Your children are not your children. / They are the sons and daughters of Life's longing for itself.
When our children are born, we conjure hopes for their futures. Some might imagine doctor, lawyer, teacher, or Peace Corps volunteer. I hoped that by exposing my three boys to different environments, ideas, and arts, they could discover their own passions. I did plan to raise independent, honest, responsible, kind, generous, contributing members of society. I’m certain they are headed in that direction, but now I’m rethinking. Perhaps I should have been more specific—like get a desk job. Especially that middle son of mine.
As can be expected when the job front comes into play, the almighty resume moves to the forefront of the computer screen. My desktop carries my own, my husband’s, and my two oldest sons. My husband hasn’t needed his yet. You know the status of mine. The oldest son is graduated, employed, and now in his own place. But that middle one has been seeking an internship. With one year left in his college career in Arizona, Jordan was praying to fore go a seventh summer of life guarding and land something in his field of Wildlife Management. He found it.
This summer he’ll live in the middle of Bumf--- south Texas where he’ll bottle feed baby white tail deer – and kill rattlesnakes. Is he excited? On top of the world. As for me? Did I walk the floors, mend his hurts and heart, teach him to cook, garden, mow his neighbor’s lawn AND hold his head when he threw up so he could put his life in peril in rattle snake country?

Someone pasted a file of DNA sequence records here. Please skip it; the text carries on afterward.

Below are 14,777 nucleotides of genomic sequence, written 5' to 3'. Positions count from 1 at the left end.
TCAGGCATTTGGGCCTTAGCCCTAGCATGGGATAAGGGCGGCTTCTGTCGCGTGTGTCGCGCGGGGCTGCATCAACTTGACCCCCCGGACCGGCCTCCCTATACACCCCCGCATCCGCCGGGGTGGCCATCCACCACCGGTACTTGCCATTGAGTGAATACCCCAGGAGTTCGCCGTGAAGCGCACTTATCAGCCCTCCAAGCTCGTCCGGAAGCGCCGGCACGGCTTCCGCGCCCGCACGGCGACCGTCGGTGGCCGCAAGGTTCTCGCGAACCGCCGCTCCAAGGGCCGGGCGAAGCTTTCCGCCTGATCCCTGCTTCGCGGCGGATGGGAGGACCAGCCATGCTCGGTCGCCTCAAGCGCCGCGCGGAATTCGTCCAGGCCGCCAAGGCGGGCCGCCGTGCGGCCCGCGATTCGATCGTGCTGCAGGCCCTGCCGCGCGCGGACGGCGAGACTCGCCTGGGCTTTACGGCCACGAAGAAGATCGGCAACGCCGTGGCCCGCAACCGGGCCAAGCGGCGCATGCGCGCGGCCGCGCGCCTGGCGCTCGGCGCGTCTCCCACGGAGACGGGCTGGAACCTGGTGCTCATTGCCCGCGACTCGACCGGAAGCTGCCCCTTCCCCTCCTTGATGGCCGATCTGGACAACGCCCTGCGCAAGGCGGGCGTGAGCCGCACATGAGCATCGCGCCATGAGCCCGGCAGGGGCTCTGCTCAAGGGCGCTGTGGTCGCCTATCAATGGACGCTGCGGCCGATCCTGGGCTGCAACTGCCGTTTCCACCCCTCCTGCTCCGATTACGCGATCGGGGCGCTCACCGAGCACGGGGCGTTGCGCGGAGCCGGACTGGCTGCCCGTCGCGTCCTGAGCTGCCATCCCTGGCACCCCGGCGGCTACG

Where’s the corkscrew?
I’m not sure when my aversion to those disgusting creatures began. I caught garter snakes with my oldest brother growing up in Minnesota. We dared each other to touch them. Maybe it was in college when, as a biology major, a South American climbing snake decided to slither along the lights in our lab and hang down right beside my head, surprising my ear with his forked tongue. I switched to English the next day.
Years later, my friend, Rebekah, born and bred in East Texas, and I would hike with our kids to find mudslides and swimming holes in the Texas river beds. Once while walking through a creek, I carried that new rattlesnake hunter as he was so small. I asked that friend leading the trail if we needed to watch for snakes in the water. She said no, that the current was swift enough. As I went under a tree branch, she said, “Watch out for them hanging in the trees, though.”
EEEWWW! Why was she my friend? One trip we altered our route due to a lounging cottonmouth on a rock up ahead and once after hiking two miles into the woods, startled one who swam into the pool of water we’d planned on splashing in for hours. We sat, sweat pouring from our brows. We were not going in there.
With a grounded fear in slithering beings and nightmares to prove it, I’m sending my son off to keep them from the Bambi’s he will nurture.
Jordan has informed me his hiking boots won’t suffice, that he needs snake boots. He researched them at the local sporting goods store. I asked how high they rise on his leg. He pointed to mid-calf.
“Don’t they have any taller?” I asked. “Like up to your neck?”
Jordan, in his kind honesty, only smiled.
I will shut my mouth, send him on his way, rejoice in his happiness, and set one more resume in our pile aside for a while. And I wonder why I drink.